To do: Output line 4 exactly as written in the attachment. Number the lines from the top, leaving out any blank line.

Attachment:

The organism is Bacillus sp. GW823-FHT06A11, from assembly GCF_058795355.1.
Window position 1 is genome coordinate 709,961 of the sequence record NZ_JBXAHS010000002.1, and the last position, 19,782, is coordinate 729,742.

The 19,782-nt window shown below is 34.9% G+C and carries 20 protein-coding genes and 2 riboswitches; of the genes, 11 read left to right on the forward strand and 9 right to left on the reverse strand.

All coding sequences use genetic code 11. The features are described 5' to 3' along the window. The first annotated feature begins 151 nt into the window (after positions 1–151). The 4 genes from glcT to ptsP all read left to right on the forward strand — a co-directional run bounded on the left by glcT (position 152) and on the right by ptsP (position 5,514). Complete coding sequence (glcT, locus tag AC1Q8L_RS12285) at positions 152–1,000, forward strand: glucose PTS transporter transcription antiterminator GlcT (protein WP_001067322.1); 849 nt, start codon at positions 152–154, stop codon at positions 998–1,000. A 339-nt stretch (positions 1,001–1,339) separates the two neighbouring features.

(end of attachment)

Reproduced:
All coding sequences use genetic code 11. The features are described 5' to 3' along the window. The first annotated feature begins 151 nt into the window (after positions 1–151). The 4 genes from glcT to ptsP all read left to right on the forward strand — a co-directional run bounded on the left by glcT (position 152) and on the right by ptsP (position 5,514). Complete coding sequence (glcT, locus tag AC1Q8L_RS12285) at positions 152–1,000, forward strand: glucose PTS transporter transcription antiterminator GlcT (protein WP_001067322.1); 849 nt, start codon at positions 152–154, stop codon at positions 998–1,000. A 339-nt stretch (positions 1,001–1,339) separates the two neighbouring features.